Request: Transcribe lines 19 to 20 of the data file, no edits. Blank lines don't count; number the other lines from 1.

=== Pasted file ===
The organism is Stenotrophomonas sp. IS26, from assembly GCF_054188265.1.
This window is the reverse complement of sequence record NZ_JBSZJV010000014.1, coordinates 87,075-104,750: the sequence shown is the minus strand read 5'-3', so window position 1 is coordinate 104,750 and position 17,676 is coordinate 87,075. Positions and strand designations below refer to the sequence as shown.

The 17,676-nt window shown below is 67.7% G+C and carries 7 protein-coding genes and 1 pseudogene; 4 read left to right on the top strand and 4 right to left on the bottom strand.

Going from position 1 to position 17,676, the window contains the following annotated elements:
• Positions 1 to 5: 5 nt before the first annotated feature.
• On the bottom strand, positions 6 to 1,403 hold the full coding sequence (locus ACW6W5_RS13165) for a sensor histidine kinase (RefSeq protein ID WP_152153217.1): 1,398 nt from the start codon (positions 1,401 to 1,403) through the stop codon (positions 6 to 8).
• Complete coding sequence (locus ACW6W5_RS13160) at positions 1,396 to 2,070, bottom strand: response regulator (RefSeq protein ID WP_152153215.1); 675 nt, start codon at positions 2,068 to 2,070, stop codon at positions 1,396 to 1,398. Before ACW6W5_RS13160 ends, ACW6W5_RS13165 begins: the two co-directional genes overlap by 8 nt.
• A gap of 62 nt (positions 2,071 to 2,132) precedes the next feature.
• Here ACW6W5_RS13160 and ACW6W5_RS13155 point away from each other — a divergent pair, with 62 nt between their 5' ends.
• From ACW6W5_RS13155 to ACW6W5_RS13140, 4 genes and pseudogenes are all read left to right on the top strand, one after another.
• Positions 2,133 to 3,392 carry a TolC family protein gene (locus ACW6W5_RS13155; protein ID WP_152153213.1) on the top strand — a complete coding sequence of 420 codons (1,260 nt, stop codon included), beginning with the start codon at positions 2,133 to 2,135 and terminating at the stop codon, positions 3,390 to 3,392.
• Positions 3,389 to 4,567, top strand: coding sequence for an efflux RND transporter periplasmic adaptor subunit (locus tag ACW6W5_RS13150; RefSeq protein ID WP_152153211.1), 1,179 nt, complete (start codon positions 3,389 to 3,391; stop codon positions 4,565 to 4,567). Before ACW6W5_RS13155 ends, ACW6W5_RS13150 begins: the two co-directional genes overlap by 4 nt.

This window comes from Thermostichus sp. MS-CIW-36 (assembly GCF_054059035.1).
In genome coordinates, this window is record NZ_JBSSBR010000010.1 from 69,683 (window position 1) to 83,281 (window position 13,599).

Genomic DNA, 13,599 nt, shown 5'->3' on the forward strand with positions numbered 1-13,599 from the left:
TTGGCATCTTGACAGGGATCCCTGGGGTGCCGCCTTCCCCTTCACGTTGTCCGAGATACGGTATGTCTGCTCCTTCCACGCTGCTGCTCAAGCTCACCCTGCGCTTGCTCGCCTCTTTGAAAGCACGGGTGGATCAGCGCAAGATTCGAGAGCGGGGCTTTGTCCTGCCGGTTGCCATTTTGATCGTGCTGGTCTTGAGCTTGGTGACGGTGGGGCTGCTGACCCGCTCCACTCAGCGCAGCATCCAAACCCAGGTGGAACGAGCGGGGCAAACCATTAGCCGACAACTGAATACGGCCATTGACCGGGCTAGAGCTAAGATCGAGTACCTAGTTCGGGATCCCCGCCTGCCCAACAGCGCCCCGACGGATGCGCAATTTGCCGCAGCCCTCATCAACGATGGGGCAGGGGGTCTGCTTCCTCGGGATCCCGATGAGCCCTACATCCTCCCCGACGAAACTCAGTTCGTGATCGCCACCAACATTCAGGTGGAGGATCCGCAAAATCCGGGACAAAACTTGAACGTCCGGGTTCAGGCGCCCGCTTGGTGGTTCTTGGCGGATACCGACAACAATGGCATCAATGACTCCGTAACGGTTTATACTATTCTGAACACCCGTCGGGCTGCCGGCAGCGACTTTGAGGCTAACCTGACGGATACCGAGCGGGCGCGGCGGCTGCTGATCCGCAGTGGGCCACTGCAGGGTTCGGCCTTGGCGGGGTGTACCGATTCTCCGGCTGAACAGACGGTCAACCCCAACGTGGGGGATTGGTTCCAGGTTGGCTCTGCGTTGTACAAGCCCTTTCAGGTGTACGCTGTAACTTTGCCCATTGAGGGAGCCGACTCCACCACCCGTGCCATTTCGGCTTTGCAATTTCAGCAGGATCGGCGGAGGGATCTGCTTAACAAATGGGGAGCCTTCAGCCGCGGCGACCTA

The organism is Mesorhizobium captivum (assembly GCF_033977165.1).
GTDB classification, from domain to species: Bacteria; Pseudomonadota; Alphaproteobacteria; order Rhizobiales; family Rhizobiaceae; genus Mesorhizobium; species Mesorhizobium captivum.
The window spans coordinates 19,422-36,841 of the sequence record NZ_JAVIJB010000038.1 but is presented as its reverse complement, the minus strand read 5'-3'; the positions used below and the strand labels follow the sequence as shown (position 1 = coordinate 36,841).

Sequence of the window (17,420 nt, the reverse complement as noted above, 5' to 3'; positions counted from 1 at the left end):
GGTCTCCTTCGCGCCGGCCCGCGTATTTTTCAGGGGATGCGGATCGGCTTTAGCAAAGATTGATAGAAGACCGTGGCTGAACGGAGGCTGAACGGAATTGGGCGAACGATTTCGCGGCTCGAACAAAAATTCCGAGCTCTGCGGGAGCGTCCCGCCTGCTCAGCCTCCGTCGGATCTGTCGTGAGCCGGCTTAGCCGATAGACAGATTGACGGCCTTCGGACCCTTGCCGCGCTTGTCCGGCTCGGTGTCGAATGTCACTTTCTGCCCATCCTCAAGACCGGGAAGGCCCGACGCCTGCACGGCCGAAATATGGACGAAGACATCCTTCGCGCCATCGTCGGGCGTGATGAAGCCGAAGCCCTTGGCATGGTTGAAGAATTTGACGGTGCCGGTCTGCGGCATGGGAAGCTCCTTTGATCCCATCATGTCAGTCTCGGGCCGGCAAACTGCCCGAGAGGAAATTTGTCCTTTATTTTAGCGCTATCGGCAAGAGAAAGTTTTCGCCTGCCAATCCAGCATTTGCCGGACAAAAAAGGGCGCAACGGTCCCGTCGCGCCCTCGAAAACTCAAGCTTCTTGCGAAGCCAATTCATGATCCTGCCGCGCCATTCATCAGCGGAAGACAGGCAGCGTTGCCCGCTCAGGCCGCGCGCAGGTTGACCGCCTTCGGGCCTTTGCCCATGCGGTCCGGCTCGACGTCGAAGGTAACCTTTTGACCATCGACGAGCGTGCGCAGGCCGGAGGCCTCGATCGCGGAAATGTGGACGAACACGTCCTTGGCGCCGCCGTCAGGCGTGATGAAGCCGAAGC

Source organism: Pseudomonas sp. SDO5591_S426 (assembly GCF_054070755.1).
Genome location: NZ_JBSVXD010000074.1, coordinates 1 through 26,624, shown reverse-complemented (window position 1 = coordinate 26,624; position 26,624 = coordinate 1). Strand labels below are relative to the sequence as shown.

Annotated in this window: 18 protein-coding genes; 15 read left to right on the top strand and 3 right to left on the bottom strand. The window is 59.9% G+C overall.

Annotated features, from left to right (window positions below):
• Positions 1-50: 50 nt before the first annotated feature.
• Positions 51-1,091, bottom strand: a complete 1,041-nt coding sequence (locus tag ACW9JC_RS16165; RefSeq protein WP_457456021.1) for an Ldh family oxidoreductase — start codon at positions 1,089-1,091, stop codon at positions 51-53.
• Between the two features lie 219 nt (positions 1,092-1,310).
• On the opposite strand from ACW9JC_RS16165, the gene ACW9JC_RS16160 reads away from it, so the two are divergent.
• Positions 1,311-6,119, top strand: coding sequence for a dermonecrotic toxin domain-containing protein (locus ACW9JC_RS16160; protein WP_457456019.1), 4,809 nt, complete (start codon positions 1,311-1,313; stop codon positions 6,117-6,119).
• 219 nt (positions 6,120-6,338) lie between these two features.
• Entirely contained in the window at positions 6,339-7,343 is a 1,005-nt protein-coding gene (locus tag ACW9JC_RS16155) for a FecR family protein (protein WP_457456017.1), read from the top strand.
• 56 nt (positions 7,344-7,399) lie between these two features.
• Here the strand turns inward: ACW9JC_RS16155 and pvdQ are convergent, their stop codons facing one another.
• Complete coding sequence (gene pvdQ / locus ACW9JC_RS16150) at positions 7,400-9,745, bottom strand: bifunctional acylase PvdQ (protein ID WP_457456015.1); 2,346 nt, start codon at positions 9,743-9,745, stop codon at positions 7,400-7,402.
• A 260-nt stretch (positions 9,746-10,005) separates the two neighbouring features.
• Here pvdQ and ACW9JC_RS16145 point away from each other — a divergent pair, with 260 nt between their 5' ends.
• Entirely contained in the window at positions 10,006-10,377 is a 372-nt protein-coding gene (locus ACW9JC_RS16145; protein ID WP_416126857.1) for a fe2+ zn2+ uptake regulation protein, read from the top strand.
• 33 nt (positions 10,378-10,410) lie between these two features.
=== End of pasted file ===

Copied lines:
The window spans coordinates 19,422-36,841 of the sequence record NZ_JAVIJB010000038.1 but is presented as its reverse complement, the minus strand read 5'-3'; the positions used below and the strand labels follow the sequence as shown (position 1 = coordinate 36,841).

Sequence of the window (17,420 nt, the reverse complement as noted above, 5' to 3'; positions counted from 1 at the left end):